One of the weird things about getting older is feeling nostalgic about stuff that’s really not that old. Like, remember back in the good old days, when people didn’t just use their phones to play music off some streaming service they had to pay for or listen to ads, but they actually had a device dedicated to music, filled with songs that you actually owned and could just keep on there, and it couldn’t be interrupted by an onslaught of notifications and it had tons of space and a battery that lasted for days… ah, yes, the golden age of… 2008?
Ok, so that’s nostalgia about a golden possession. What about nostalgia for golden experiences? Not the one-time highlights of life, but those special combinations of people, places and times where something so unique and powerful and formative happened again and again and again… until one day it stopped, and maybe I finally appreciated that I never really appreciated how special that circumstance was until it was over. Remember Cornerstone? Remember house church in Chuck’s basement? Remember those years of leading worship at a small church with my brothers? Remember when Relient K used to play “Which to Bury, Us Or the Hatchet” straight into “Let It All Out” with the extended outro that sounded so sweet at every one of their shows for years until it got retired out of the lineup forever??
I used to wish those old golden experiences could come back, or mourn the fact that they couldn’t. I used to worry about the new golden experiences that replaced them, wanting to hold onto them so they don’t disappear too. Look how special Audiofeed is! It better not go the way of Cornerstone!
But I’m starting to see all these things in a new way. Time passes. Things change. Maybe, like everything else in this life, golden experiences aren’t supposed to last forever. Maybe my brothers and I weren’t all meant to live in the same city forever. Maybe Audiofeed’s not meant to last forever, either. And maybe that’s OK. I’m trying to learn to rest in my present experiences, fully embracing them for what they are now – not out of the fear that they might one day fade away, but out of the acceptance that they will, and out of the comfort that I will always be able to look back on them with joy, holding on to what those experiences taught me, and with the hope that new golden experiences will continue to replace them.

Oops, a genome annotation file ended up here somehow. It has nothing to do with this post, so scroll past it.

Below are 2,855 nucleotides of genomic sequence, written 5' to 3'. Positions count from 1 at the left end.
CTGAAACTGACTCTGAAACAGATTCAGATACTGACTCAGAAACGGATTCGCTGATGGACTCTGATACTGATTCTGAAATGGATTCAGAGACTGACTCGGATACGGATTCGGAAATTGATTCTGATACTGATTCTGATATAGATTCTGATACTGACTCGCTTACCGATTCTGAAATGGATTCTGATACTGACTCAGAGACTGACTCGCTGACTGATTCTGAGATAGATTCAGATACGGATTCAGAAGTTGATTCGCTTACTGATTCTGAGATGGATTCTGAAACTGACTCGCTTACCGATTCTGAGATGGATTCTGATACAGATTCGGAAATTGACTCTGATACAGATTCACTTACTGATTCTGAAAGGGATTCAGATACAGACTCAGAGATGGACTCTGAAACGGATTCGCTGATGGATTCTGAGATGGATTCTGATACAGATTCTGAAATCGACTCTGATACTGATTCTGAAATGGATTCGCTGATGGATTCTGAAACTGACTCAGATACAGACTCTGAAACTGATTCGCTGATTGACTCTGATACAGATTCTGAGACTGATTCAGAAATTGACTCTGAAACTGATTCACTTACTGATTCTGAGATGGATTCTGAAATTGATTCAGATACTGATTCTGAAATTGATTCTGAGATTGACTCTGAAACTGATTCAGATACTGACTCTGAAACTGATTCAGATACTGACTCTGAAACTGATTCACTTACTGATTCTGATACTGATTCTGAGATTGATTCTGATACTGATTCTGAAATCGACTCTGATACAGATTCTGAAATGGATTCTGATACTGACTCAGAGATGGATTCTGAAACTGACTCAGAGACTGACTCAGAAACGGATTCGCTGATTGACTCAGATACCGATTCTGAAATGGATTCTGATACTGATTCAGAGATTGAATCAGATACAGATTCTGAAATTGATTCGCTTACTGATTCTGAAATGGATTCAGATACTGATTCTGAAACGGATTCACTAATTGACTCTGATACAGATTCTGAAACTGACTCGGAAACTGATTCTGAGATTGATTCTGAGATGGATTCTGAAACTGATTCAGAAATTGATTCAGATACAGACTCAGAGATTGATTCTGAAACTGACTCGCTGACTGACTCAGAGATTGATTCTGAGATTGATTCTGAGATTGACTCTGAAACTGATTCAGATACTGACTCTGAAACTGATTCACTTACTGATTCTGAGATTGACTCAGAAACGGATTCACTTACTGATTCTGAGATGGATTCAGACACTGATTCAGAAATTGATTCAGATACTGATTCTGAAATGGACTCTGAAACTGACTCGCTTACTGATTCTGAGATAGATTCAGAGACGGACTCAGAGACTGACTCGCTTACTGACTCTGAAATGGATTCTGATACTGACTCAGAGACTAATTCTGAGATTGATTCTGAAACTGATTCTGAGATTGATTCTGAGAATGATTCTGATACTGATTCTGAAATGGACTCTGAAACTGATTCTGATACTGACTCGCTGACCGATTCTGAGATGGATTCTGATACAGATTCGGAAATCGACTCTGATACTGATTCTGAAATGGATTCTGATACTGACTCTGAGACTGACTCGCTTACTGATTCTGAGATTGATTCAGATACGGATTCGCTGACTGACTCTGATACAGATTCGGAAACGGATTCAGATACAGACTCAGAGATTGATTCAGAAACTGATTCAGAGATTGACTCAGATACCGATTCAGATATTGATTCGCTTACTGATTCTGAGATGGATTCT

We still got that iPod Classic, by the way. It only comes out every now and then, but it still plays those golden tunes like the good old days, occasionally raising our children on mewithoutYou and the Welcome Wagon. There will come a day when the inexorable laws of physics will have their way with its hard drive, and it will come to an end, while the laws of physics carry on. And it will be OK. But that is not this day. So rock on, 30-year-old Josh. Rock on.
All flesh is like grass
and all its glory like the flower of grass.
The grass withers,
and the flower falls,
but the word of the Lord remains forever.
(1 Peter 1:24-25)
Vanity of vanities! All is vanity. What does man gain by all the toil at which he toils under the sun?…
For of the wise as of the fool there is no enduring remembrance, seeing that in the days to come all will have been long forgotten. How the wise dies just like the fool!…
I have seen the business that God has given to the children of man to be busy with. He has made everything beautiful in its time. Also, he has put eternity into man’s heart, yet so that he cannot find out what God has done from the beginning to the end. I perceived that there is nothing better for them than to be joyful and to do good as long as they live; also that everyone should eat and drink and take pleasure in all his toil—this is God’s gift to man.
I perceived that whatever God does endures forever.